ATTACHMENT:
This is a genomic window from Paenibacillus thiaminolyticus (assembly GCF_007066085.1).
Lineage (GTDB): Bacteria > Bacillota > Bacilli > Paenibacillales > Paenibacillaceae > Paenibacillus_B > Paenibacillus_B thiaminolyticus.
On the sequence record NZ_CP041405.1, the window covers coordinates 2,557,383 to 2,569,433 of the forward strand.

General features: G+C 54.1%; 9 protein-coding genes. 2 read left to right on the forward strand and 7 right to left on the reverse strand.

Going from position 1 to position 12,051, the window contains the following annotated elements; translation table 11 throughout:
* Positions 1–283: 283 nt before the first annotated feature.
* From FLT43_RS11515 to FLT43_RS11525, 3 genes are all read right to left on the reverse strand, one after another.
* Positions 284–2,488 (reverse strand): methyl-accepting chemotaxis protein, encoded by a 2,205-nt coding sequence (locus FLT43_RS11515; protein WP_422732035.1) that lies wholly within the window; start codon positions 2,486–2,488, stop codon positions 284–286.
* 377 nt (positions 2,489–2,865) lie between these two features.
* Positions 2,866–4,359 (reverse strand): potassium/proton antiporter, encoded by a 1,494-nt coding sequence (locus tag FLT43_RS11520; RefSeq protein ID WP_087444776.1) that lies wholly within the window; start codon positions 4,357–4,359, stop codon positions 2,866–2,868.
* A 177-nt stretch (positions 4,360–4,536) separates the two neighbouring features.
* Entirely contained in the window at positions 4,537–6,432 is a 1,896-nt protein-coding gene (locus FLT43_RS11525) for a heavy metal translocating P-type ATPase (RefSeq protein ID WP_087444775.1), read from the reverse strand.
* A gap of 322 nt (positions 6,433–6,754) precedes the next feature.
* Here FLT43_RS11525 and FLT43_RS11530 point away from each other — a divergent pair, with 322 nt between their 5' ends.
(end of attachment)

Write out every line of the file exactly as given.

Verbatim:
This is a genomic window from Paenibacillus thiaminolyticus (assembly GCF_007066085.1).
Lineage (GTDB): Bacteria > Bacillota > Bacilli > Paenibacillales > Paenibacillaceae > Paenibacillus_B > Paenibacillus_B thiaminolyticus.
On the sequence record NZ_CP041405.1, the window covers coordinates 2,557,383 to 2,569,433 of the forward strand.

General features: G+C 54.1%; 9 protein-coding genes. 2 read left to right on the forward strand and 7 right to left on the reverse strand.

Going from position 1 to position 12,051, the window contains the following annotated elements; translation table 11 throughout:
* Positions 1–283: 283 nt before the first annotated feature.
* From FLT43_RS11515 to FLT43_RS11525, 3 genes are all read right to left on the reverse strand, one after another.
* Positions 284–2,488 (reverse strand): methyl-accepting chemotaxis protein, encoded by a 2,205-nt coding sequence (locus FLT43_RS11515; protein WP_422732035.1) that lies wholly within the window; start codon positions 2,486–2,488, stop codon positions 284–286.
* 377 nt (positions 2,489–2,865) lie between these two features.
* Positions 2,866–4,359 (reverse strand): potassium/proton antiporter, encoded by a 1,494-nt coding sequence (locus tag FLT43_RS11520; RefSeq protein ID WP_087444776.1) that lies wholly within the window; start codon positions 4,357–4,359, stop codon positions 2,866–2,868.
* A 177-nt stretch (positions 4,360–4,536) separates the two neighbouring features.
* Entirely contained in the window at positions 4,537–6,432 is a 1,896-nt protein-coding gene (locus FLT43_RS11525) for a heavy metal translocating P-type ATPase (RefSeq protein ID WP_087444775.1), read from the reverse strand.
* A gap of 322 nt (positions 6,433–6,754) precedes the next feature.
* Here FLT43_RS11525 and FLT43_RS11530 point away from each other — a divergent pair, with 322 nt between their 5' ends.